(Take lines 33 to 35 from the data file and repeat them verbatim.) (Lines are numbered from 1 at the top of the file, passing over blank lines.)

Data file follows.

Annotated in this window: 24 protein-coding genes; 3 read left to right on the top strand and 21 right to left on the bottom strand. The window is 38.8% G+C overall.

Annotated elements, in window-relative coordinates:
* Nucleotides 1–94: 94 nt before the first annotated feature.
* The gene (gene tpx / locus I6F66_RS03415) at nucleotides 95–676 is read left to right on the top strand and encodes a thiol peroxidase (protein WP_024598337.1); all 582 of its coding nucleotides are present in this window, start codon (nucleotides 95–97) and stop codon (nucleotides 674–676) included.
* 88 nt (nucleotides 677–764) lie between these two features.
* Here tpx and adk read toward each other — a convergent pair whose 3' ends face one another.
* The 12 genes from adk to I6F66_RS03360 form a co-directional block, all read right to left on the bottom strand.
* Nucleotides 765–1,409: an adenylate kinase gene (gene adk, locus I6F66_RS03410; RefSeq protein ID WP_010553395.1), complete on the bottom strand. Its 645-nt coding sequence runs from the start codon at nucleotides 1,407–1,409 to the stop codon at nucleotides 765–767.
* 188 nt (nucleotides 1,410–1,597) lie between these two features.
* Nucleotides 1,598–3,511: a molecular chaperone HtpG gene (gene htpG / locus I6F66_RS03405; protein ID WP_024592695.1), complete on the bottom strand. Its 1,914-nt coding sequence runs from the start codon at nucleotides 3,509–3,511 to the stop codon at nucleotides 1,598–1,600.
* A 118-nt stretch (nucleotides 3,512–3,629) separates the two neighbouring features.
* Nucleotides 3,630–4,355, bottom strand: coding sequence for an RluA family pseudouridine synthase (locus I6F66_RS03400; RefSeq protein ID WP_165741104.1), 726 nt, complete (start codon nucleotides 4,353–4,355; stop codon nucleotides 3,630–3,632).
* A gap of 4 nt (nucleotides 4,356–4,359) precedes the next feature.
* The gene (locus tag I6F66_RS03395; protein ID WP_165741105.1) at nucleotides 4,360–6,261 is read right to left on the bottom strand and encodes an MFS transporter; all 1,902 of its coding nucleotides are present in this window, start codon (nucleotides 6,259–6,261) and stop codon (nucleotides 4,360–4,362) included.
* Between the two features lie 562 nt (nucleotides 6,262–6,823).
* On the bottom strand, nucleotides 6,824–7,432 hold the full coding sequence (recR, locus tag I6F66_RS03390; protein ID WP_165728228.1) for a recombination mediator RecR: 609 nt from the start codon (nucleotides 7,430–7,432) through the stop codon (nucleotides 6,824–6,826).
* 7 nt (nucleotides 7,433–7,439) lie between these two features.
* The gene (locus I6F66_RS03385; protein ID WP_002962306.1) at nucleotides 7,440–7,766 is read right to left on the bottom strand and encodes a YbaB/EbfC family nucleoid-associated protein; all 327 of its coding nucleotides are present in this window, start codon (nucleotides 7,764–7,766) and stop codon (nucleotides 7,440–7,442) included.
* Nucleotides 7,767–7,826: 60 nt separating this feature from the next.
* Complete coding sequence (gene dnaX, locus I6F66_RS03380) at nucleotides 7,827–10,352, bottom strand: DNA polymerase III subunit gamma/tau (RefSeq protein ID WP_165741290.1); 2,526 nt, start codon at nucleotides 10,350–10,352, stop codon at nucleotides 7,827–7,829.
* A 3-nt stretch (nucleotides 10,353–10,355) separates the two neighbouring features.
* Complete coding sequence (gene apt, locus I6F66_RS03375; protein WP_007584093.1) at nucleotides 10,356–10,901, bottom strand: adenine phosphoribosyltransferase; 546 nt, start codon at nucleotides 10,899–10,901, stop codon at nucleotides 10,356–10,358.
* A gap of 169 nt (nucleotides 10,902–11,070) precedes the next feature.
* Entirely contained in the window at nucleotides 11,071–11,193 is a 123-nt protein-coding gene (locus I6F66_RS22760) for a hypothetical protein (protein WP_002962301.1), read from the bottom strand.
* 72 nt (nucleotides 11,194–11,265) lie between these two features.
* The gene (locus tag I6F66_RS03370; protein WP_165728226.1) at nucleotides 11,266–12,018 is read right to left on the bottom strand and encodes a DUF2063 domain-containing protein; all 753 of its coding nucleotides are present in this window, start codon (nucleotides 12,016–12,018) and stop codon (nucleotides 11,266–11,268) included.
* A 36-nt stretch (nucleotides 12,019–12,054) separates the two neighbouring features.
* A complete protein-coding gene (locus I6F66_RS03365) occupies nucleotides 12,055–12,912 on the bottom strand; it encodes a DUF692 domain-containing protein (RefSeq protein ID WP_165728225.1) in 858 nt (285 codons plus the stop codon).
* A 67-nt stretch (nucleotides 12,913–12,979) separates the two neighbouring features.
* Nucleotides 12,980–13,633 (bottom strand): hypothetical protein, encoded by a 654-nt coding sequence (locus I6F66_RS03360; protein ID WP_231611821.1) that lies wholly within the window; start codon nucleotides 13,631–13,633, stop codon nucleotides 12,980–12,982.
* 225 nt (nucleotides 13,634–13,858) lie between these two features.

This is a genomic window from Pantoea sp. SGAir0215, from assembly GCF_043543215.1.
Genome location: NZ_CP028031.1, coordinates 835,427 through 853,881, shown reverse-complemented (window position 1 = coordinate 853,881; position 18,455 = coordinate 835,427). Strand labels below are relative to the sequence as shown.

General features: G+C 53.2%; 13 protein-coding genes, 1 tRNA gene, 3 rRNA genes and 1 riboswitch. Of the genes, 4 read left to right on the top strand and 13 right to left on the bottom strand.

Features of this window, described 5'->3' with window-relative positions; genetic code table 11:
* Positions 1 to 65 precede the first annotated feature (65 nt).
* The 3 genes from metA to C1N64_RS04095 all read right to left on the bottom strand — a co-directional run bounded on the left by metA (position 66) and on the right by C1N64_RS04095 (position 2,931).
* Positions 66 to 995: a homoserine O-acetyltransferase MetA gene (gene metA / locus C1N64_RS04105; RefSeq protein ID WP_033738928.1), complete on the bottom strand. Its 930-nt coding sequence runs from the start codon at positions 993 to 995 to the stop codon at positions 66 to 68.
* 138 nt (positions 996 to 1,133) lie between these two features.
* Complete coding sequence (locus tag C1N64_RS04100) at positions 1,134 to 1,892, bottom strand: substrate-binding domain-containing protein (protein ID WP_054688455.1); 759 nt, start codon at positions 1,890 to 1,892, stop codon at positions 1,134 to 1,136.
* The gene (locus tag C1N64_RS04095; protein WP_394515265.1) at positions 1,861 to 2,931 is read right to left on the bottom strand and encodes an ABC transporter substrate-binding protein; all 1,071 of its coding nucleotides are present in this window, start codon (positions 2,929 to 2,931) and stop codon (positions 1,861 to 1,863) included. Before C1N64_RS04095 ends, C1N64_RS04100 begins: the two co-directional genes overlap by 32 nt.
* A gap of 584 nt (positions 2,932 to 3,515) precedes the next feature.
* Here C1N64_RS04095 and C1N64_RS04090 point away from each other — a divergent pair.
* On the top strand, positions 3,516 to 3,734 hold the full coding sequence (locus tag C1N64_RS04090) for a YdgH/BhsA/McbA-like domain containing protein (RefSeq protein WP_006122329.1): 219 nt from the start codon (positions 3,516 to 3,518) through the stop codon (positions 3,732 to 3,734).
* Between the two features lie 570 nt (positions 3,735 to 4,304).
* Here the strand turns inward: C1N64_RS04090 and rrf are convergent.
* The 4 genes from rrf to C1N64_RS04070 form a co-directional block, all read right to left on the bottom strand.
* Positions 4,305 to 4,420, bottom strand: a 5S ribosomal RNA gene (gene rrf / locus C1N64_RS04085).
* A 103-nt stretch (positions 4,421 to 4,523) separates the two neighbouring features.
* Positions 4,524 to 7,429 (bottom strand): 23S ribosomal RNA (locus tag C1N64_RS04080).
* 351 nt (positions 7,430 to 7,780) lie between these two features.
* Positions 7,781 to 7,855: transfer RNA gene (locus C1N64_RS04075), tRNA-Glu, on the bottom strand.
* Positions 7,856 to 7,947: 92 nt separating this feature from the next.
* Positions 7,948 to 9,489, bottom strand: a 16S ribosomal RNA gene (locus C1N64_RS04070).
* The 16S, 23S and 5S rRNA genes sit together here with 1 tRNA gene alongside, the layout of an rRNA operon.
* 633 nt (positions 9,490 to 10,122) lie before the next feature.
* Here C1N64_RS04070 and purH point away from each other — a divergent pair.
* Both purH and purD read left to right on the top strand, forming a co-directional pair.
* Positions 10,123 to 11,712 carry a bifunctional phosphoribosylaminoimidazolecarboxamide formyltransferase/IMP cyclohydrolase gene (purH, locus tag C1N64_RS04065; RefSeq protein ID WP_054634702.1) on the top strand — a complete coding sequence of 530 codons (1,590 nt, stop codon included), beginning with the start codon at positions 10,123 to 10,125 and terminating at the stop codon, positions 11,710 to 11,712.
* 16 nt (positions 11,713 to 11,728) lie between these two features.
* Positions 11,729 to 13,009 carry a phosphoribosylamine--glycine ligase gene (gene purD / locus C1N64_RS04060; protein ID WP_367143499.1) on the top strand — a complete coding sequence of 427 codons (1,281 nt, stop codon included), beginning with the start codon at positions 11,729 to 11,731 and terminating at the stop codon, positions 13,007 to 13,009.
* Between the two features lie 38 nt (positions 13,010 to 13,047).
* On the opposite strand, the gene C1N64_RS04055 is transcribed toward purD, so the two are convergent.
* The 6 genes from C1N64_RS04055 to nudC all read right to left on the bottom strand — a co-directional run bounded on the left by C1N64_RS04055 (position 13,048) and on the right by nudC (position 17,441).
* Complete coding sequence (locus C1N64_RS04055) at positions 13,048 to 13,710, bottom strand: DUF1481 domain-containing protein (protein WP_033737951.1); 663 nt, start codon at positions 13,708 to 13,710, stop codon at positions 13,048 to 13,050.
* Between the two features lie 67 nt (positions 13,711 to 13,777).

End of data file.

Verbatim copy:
Genome location: NZ_CP028031.1, coordinates 835,427 through 853,881, shown reverse-complemented (window position 1 = coordinate 853,881; position 18,455 = coordinate 835,427). Strand labels below are relative to the sequence as shown.

General features: G+C 53.2%; 13 protein-coding genes, 1 tRNA gene, 3 rRNA genes and 1 riboswitch. Of the genes, 4 read left to right on the top strand and 13 right to left on the bottom strand.

Features of this window, described 5'->3' with window-relative positions; genetic code table 11: